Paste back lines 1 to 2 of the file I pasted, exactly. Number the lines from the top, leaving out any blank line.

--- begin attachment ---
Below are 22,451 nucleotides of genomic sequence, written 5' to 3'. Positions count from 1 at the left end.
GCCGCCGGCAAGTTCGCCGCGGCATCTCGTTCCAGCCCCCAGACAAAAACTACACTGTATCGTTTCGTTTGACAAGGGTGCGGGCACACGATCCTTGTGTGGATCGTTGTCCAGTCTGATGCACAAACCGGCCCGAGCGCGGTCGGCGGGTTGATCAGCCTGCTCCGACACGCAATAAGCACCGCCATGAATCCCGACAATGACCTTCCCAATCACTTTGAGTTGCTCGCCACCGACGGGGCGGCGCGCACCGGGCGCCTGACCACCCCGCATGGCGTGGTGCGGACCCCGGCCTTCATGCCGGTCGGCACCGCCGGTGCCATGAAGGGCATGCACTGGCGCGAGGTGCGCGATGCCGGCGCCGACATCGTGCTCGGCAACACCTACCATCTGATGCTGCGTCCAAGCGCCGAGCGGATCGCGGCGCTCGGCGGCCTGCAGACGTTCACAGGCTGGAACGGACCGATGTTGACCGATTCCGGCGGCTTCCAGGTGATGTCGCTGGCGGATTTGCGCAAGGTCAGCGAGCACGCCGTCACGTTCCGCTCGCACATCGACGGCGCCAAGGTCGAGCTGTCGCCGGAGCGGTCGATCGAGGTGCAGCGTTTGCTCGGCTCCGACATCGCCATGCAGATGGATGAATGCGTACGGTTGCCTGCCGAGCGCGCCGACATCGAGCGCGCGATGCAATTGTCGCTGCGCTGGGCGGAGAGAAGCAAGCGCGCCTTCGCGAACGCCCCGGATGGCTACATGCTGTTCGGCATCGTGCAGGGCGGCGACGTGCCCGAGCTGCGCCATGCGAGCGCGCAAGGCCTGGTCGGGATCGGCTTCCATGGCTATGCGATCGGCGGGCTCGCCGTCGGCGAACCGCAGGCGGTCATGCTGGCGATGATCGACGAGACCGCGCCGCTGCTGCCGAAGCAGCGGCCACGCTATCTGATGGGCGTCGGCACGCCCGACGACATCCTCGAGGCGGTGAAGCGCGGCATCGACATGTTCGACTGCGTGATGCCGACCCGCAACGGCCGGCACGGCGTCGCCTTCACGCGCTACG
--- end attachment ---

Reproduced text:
Below are 22,451 nucleotides of genomic sequence, written 5' to 3'. Positions count from 1 at the left end.
GCCGCCGGCAAGTTCGCCGCGGCATCTCGTTCCAGCCCCCAGACAAAAACTACACTGTATCGTTTCGTTTGACAAGGGTGCGGGCACACGATCCTTGTGTGGATCGTTGTCCAGTCTGATGCACAAACCGGCCCGAGCGCGGTCGGCGGGTTGATCAGCCTGCTCCGACACGCAATAAGCACCGCCATGAATCCCGACAATGACCTTCCCAATCACTTTGAGTTGCTCGCCACCGACGGGGCGGCGCGCACCGGGCGCCTGACCACCCCGCATGGCGTGGTGCGGACCCCGGCCTTCATGCCGGTCGGCACCGCCGGTGCCATGAAGGGCATGCACTGGCGCGAGGTGCGCGATGCCGGCGCCGACATCGTGCTCGGCAACACCTACCATCTGATGCTGCGTCCAAGCGCCGAGCGGATCGCGGCGCTCGGCGGCCTGCAGACGTTCACAGGCTGGAACGGACCGATGTTGACCGATTCCGGCGGCTTCCAGGTGATGTCGCTGGCGGATTTGCGCAAGGTCAGCGAGCACGCCGTCACGTTCCGCTCGCACATCGACGGCGCCAAGGTCGAGCTGTCGCCGGAGCGGTCGATCGAGGTGCAGCGTTTGCTCGGCTCCGACATCGCCATGCAGATGGATGAATGCGTACGGTTGCCTGCCGAGCGCGCCGACATCGAGCGCGCGATGCAATTGTCGCTGCGCTGGGCGGAGAGAAGCAAGCGCGCCTTCGCGAACGCCCCGGATGGCTACATGCTGTTCGGCATCGTGCAGGGCGGCGACGTGCCCGAGCTGCGCCATGCGAGCGCGCAAGGCCTGGTCGGGATCGGCTTCCATGGCTATGCGATCGGCGGGCTCGCCGTCGGCGAACCGCAGGCGGTCATGCTGGCGATGATCGACGAGACCGCGCCGCTGCTGCCGAAGCAGCGGCCACGCTATCTGATGGGCGTCGGCACGCCCGACGACATCCTCGAGGCGGTGAAGCGCGGCATCGACATGTTCGACTGCGTGATGCCGACCCGCAACGGCCGGCACGGCGTCGCCTTCACGCGCTACG